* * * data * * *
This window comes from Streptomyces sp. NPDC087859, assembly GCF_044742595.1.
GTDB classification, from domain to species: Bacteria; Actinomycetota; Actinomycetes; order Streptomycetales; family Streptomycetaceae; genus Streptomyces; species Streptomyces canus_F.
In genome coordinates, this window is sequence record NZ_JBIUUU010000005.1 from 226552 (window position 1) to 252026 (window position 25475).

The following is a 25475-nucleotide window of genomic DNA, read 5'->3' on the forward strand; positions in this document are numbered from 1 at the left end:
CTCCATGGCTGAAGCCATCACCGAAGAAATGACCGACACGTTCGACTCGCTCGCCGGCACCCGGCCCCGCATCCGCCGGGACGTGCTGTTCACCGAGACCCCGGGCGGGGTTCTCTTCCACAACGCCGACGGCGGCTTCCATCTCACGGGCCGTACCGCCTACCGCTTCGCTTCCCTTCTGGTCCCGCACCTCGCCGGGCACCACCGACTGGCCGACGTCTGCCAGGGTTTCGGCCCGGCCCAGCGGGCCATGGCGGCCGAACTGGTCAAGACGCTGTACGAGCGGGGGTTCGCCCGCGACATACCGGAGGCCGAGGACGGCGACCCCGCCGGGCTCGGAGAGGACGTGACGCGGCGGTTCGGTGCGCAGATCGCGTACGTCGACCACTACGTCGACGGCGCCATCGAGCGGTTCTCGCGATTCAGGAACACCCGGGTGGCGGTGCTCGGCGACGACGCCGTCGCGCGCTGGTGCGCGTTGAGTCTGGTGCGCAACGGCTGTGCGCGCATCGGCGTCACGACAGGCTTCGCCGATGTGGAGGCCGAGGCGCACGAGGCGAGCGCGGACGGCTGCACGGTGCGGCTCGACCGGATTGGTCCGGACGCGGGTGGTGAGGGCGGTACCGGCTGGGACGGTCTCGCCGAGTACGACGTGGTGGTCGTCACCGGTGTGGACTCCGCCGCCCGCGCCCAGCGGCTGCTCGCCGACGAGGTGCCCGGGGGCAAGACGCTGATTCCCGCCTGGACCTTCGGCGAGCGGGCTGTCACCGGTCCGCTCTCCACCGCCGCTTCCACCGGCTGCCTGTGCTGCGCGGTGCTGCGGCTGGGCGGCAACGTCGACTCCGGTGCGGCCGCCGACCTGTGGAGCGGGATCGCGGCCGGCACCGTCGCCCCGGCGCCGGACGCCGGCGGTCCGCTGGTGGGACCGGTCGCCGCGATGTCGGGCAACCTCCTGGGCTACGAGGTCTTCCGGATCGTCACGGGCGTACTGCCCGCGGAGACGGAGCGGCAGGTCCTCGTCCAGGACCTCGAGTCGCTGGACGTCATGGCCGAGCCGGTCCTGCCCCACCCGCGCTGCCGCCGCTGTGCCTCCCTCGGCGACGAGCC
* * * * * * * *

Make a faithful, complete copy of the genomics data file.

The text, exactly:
This window comes from Streptomyces sp. NPDC087859, assembly GCF_044742595.1.
GTDB classification, from domain to species: Bacteria; Actinomycetota; Actinomycetes; order Streptomycetales; family Streptomycetaceae; genus Streptomyces; species Streptomyces canus_F.
In genome coordinates, this window is sequence record NZ_JBIUUU010000005.1 from 226552 (window position 1) to 252026 (window position 25475).

The following is a 25475-nucleotide window of genomic DNA, read 5'->3' on the forward strand; positions in this document are numbered from 1 at the left end:
CTCCATGGCTGAAGCCATCACCGAAGAAATGACCGACACGTTCGACTCGCTCGCCGGCACCCGGCCCCGCATCCGCCGGGACGTGCTGTTCACCGAGACCCCGGGCGGGGTTCTCTTCCACAACGCCGACGGCGGCTTCCATCTCACGGGCCGTACCGCCTACCGCTTCGCTTCCCTTCTGGTCCCGCACCTCGCCGGGCACCACCGACTGGCCGACGTCTGCCAGGGTTTCGGCCCGGCCCAGCGGGCCATGGCGGCCGAACTGGTCAAGACGCTGTACGAGCGGGGGTTCGCCCGCGACATACCGGAGGCCGAGGACGGCGACCCCGCCGGGCTCGGAGAGGACGTGACGCGGCGGTTCGGTGCGCAGATCGCGTACGTCGACCACTACGTCGACGGCGCCATCGAGCGGTTCTCGCGATTCAGGAACACCCGGGTGGCGGTGCTCGGCGACGACGCCGTCGCGCGCTGGTGCGCGTTGAGTCTGGTGCGCAACGGCTGTGCGCGCATCGGCGTCACGACAGGCTTCGCCGATGTGGAGGCCGAGGCGCACGAGGCGAGCGCGGACGGCTGCACGGTGCGGCTCGACCGGATTGGTCCGGACGCGGGTGGTGAGGGCGGTACCGGCTGGGACGGTCTCGCCGAGTACGACGTGGTGGTCGTCACCGGTGTGGACTCCGCCGCCCGCGCCCAGCGGCTGCTCGCCGACGAGGTGCCCGGGGGCAAGACGCTGATTCCCGCCTGGACCTTCGGCGAGCGGGCTGTCACCGGTCCGCTCTCCACCGCCGCTTCCACCGGCTGCCTGTGCTGCGCGGTGCTGCGGCTGGGCGGCAACGTCGACTCCGGTGCGGCCGCCGACCTGTGGAGCGGGATCGCGGCCGGCACCGTCGCCCCGGCGCCGGACGCCGGCGGTCCGCTGGTGGGACCGGTCGCCGCGATGTCGGGCAACCTCCTGGGCTACGAGGTCTTCCGGATCGTCACGGGCGTACTGCCCGCGGAGACGGAGCGGCAGGTCCTCGTCCAGGACCTCGAGTCGCTGGACGTCATGGCCGAGCCGGTCCTGCCCCACCCGCGCTGCCGCCGCTGTGCCTCCCTCGGCGACGAGCC